Yes, I know I “seem” different in person as I talking loudly and laughing at conferences. It has taken me many years to get to that point. And yes, inside I’m constantly forcing down the roiling anxiety that never truly subsides. So don’t get caught up in the stereotypical idea that someone with anxiety is this lonely person crying while huddled in a ball in the corner. That is not me. My stress and anxiety doesn’t come from being around people (unless they’re stupid), or from public speaking and such things. I’m fairly social, but stress by other things such as deadlines, lack of requirements, distractions, fear of failure, and bad code, can be just as damaging.

Another common misconception is that anxiety is caused by the stress of the moment, which is simply not true. A doctor I consulted with in the past informed me that anxiety can be caused by stresses from as long as six month ago. So moving to a new home may seem OK at the time, but up to 6 months from now we suffer from the effects of the stress. So, by the time we have an anxiety attack it’s too late to fix it. All we can do is deal with the anxiety and push through it somehow.

For each of us the cause is slightly different, because we each struggle with our own problems and/or OCDs. For my friend it was developer related stresses that many of us deal with:

  • Working on a development team and not kept busy enough, so we internalizing the many things that weigh on our shoulders in such situations. Will we be downsized because someone realizes we’re not busy? What should we do with our time? Is the company failing due to lack of feature requests? Is it fair to collect a paycheck for filling time? Am I not good enough? And the list goes on.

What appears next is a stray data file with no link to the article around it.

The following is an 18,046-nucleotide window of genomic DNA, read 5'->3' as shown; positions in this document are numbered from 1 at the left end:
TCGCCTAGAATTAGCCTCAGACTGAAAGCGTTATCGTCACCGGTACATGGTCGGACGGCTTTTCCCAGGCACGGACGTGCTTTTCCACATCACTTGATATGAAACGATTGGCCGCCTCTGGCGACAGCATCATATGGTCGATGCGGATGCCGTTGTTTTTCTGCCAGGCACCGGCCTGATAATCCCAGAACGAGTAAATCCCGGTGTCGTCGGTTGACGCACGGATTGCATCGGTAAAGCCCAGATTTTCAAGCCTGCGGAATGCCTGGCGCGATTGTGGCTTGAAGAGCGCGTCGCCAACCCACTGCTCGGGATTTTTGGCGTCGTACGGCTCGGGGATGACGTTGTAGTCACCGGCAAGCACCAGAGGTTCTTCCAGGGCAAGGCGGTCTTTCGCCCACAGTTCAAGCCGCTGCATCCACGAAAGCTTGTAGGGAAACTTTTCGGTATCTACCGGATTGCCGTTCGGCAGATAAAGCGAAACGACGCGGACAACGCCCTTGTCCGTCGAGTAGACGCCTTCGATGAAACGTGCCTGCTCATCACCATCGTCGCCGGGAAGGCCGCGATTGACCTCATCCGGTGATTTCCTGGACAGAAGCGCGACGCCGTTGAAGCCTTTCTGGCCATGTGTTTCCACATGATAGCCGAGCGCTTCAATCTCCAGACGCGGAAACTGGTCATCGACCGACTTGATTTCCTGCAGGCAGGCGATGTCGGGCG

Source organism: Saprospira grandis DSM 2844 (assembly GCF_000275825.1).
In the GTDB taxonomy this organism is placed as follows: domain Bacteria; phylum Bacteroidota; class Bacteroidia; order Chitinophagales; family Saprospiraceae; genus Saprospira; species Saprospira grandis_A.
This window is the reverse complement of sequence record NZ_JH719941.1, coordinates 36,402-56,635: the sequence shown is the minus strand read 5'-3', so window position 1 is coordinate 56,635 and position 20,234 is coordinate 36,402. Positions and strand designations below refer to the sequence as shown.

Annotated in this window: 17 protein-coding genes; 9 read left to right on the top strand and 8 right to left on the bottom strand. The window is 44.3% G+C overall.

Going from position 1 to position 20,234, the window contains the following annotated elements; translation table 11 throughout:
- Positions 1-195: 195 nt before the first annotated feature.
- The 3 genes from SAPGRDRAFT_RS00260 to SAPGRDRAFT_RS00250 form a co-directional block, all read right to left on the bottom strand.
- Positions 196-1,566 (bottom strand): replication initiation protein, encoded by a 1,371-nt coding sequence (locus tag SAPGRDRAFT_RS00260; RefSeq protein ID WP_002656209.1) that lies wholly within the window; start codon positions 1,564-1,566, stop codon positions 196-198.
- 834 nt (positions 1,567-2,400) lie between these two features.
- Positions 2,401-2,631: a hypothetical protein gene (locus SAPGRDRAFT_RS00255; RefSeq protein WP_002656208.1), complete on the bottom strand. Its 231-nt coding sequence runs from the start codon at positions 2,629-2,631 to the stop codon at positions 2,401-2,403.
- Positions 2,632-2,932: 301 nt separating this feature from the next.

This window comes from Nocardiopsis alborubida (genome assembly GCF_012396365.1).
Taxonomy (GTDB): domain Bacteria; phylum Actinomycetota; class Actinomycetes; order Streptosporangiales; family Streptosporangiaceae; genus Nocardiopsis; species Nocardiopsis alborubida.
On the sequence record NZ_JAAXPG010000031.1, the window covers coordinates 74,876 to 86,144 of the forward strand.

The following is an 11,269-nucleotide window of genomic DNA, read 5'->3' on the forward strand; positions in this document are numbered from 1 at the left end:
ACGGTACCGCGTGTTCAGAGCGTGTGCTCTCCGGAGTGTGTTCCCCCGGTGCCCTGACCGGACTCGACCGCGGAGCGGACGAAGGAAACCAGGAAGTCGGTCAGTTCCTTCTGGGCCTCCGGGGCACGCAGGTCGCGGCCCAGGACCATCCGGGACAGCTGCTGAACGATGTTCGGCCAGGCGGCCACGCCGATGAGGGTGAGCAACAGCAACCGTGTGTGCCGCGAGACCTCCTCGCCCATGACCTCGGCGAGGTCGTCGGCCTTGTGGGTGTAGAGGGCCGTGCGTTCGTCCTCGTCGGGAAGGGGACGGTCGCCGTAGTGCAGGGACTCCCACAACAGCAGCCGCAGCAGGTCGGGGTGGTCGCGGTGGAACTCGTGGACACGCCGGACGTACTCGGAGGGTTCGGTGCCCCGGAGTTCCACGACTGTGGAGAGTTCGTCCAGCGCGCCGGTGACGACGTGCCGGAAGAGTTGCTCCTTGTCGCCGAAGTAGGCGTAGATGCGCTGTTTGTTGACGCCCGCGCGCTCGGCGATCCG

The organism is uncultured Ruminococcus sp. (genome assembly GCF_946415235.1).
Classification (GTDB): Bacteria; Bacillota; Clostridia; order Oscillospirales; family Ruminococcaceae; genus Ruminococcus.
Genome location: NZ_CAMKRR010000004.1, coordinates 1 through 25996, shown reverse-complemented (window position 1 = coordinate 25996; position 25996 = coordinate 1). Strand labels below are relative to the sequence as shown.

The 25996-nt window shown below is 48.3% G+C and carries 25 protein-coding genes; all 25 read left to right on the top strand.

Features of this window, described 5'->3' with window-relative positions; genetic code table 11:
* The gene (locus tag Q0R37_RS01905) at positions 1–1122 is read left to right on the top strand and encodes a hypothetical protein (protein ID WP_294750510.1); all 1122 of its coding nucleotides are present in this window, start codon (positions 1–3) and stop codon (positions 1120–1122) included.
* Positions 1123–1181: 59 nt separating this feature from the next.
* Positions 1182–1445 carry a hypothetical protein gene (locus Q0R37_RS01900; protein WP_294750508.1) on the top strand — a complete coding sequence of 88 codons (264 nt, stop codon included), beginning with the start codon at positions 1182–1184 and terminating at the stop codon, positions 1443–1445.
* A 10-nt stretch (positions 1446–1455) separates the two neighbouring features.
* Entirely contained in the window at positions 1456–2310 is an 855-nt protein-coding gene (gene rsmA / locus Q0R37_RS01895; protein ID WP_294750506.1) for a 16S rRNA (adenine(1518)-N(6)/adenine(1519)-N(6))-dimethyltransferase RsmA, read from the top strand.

• Working on a codebase that really needs a major refactor, but nobody will give the OK to do it.
  • Witnessing a company rewriting an application, and realizing it’s as bad as the original.
  • Wanting to contribute, but not knowing how to start. Sure, it’s easy to say, “Just pick a project and start.” But in reality it’s not that easy internally.
  • Impossibly tight deadlines.
  • Lack of requirements for a project.
  • Relocating.
  • Can’t seem to keep pace with new technologies.
  • Open work spaces.
  • Noises, motion, or cube drive-by ending in a meeting.
  • Having questions, but not wanting to bother others by asking.
  • Feel like an imposter. (see imposter syndrome)
  • Feeling your alone, or perhaps your some “weirdo” because nobody else speaks about these things.

Some advice I gave, based on how I handle things:

  • Tension Tamer tea by Celestial Seasons.
  • Licorice root capsules twice a day when stress is high. (but as one commenter added, can cause side-effects)
  • Learning how to say “no” to tight deadlines.
  • Take a walk during lunch time.
  • Read a book. Not a technical one. Something not related to work. Maybe something inspirational, or a fiction.
  • Learned how to gather requirements for projects, and do proper time estimates.
  • Running, or some other physical activity to get the heart rate up 20 minutes or more a day.
  • Talk with others, even though we would rather be alone. (maybe even professional listeners)
  • Join, or create, a user group to pull others like me together.
  • Teach others how to create better code, so I don’t need to see bad code as often. (never ending)
  • Work from home.
  • Get a new job. Not a new profession. (extreme, but sometimes it’s the only way)
  • Get an annual checkup, so I know I’m healthy and not having a heart attack when anxiety kicks in.

I don’t really have the answers, nobody does. But felt I should create this post and put it out there. Perhaps others will read it and realize they’re not alone. And sometimes just knowing that can help lessen the stress levels.

How do you handle the stress?

NOTE: I received permission from my friend to share this story, so it wouldn’t cause any more stress and anxiety by sharing it without their knowing.

Adam Culp (GeekyBoy) is a PHP 5.3 certified engineer and serves on the Zend Certification Advisory Board, and currently works as a Senior Professional Services Consultant with Zend Technologies. He is passionate about the PHP community and organizes the South Florida PHP Users Group (SoFloPHP), as well as the SunshinePHP Developer Conference in Miami.